Repetitive geometric ornament, simple planarity and spires are all seen in the iconic 77 storey Chrysler building in New York – the tallest building in the world from 1930-1931.

Johannesburg – 3rd greatest city after New York and Miami (in terms of Art Deco architecture that is) 

At 11 storeys, Astor Mansions, an also-ran second cousin to the 77 storey Chrysler building, was the tallest building in Johannesburg for a brief spell until the completion of the Ansteys Building in 1935.  The name Astor mansions refers to the Waldorf Astoria; the round arch inset is reminiscent of the Chrysler building; while the spires and flagpoles draw from the language of ocean liners.

Astor Mansions in the foreground with ziggurat shaped Ansteys in the background. Source: MuseumAfrika
Chrysler Building New York. The cubic setbacks and repetitive geometry are seen in Anstey’s building below.
A postcard of Anstey’s Building. The curved horizontals in the lower levels recall the sleek curves of 1930’s automobiles and the stepped cubic forms and canopies speak of the ocean liner aesthetic (as does the ubiquitous 1930’s flagpole)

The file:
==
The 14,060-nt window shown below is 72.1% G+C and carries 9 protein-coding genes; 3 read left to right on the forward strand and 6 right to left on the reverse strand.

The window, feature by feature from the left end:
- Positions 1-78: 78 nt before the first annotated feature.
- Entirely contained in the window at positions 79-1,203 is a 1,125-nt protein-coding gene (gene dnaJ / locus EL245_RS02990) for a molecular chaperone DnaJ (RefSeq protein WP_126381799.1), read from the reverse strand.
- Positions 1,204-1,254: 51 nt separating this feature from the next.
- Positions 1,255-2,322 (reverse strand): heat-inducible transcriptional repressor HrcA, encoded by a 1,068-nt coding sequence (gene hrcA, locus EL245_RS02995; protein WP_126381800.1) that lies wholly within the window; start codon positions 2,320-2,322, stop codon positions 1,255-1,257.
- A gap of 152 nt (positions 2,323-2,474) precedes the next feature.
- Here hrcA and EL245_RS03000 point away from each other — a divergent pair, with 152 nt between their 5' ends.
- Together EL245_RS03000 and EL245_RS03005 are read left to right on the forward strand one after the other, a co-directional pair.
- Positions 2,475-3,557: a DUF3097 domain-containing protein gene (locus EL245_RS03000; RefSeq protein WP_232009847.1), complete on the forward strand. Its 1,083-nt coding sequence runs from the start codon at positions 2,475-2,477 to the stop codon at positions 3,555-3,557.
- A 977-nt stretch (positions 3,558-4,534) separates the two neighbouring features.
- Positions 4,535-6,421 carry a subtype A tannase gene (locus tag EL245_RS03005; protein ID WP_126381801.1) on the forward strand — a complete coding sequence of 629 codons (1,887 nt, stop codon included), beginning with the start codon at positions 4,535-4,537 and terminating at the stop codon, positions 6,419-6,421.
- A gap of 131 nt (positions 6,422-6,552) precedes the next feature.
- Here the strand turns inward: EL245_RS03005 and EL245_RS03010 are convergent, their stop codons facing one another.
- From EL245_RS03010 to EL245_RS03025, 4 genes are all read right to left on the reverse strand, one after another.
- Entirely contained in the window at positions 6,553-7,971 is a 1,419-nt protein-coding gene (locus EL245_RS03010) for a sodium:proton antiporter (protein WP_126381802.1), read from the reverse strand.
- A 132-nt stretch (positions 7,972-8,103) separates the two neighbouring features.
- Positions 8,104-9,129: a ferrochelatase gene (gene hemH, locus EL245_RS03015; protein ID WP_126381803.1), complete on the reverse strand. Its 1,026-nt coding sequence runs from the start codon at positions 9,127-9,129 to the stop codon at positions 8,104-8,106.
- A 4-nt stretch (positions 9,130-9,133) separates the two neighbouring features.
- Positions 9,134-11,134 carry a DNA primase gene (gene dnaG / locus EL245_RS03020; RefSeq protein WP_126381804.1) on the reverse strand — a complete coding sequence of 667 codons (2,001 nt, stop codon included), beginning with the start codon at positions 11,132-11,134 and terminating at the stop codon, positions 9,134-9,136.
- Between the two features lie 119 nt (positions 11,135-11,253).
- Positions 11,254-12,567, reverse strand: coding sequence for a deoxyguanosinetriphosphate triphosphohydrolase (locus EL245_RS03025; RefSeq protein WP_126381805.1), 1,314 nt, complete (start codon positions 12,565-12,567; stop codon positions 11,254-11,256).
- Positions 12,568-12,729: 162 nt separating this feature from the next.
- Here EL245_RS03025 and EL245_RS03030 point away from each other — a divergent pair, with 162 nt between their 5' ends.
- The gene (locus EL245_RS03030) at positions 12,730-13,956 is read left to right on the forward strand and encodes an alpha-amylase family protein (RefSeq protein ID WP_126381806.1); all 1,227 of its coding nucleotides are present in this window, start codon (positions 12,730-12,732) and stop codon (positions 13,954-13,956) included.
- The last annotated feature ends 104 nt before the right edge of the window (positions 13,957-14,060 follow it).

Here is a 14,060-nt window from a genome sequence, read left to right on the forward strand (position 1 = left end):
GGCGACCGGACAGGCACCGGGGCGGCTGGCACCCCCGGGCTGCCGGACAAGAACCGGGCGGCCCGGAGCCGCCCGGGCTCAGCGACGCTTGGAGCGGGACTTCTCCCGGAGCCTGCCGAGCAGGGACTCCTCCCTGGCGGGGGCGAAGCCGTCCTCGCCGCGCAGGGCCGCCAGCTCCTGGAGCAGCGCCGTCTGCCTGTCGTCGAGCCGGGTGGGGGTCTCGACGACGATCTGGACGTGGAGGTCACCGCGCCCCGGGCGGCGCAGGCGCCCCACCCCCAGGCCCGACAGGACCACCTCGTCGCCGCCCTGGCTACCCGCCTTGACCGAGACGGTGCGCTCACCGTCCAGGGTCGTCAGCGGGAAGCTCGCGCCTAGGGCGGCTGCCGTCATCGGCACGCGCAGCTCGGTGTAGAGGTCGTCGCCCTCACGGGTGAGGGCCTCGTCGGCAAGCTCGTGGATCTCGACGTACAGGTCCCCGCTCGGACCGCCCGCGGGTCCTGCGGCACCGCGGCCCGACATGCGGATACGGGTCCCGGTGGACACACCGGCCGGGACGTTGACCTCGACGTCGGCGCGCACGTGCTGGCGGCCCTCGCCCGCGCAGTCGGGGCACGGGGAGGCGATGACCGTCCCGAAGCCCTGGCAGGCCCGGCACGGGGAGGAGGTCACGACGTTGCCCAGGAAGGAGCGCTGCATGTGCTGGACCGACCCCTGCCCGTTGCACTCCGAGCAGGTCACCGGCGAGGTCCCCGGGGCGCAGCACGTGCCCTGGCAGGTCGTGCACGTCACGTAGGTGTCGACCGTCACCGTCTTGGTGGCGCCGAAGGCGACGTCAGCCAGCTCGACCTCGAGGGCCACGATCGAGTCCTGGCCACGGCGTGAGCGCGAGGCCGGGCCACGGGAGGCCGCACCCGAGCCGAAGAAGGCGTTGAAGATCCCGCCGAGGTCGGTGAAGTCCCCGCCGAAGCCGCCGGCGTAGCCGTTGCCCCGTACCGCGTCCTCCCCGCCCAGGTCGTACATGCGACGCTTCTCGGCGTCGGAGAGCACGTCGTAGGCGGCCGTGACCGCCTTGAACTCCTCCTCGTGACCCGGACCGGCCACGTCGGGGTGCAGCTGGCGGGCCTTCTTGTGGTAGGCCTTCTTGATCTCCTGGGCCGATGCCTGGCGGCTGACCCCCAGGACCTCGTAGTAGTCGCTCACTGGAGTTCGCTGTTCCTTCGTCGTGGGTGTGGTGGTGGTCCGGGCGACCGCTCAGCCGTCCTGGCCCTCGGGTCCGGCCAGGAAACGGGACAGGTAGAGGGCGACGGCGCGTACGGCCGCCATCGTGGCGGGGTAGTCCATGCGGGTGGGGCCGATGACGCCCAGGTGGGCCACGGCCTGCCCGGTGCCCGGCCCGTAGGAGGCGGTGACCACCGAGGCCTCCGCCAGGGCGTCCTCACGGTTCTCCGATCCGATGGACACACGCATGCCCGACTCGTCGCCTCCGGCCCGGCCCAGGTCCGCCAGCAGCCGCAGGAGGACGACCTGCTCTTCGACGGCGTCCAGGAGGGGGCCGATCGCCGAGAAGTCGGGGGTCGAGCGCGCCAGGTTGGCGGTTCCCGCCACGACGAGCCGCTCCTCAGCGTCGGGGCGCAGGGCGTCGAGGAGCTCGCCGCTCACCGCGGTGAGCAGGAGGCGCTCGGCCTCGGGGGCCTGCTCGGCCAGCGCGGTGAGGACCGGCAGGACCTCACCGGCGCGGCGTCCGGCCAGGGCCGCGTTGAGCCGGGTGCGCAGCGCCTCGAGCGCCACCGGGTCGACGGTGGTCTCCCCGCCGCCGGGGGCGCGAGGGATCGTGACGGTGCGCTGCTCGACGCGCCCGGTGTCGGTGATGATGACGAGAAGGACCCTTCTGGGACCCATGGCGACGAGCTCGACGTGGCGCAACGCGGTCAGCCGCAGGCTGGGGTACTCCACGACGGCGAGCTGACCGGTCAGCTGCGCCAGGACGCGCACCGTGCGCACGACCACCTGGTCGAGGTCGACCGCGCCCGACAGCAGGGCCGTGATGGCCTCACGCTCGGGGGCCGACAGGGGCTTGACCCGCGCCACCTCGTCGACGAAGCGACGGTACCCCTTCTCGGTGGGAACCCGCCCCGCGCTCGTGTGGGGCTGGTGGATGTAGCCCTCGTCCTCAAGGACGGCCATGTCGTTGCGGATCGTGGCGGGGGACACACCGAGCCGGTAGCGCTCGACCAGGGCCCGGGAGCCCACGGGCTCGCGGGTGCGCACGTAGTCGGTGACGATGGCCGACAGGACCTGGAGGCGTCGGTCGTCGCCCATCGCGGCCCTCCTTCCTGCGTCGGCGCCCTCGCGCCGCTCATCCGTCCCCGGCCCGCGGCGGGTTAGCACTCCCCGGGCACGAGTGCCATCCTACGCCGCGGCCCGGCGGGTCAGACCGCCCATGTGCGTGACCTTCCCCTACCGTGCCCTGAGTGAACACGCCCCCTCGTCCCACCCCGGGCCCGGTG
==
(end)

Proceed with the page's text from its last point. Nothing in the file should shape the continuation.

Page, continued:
Normandie Court 

Porthole windows as part of the maritime aesthetic

Built in 1938, the 11 storey Normandie Court was named after the Normandie passenger liner.  The Normandie held the Blue Riband in 1935 and 1937. The Blue Riband was the unofficial accolade given to the passenger liner crossing the Atlantic Ocean in regular service with the record highest average speed.  It is not only the name that evokes the world of ocean liners.  The Star in April 1938 said the building was ‘like the prow of a gigantic liner’ with porthole windows, ship’s railings on the balconies, flat roof canopy and curved facades like a ship’s hull.  

Normandie Court

Schlesinger and the “style moderne”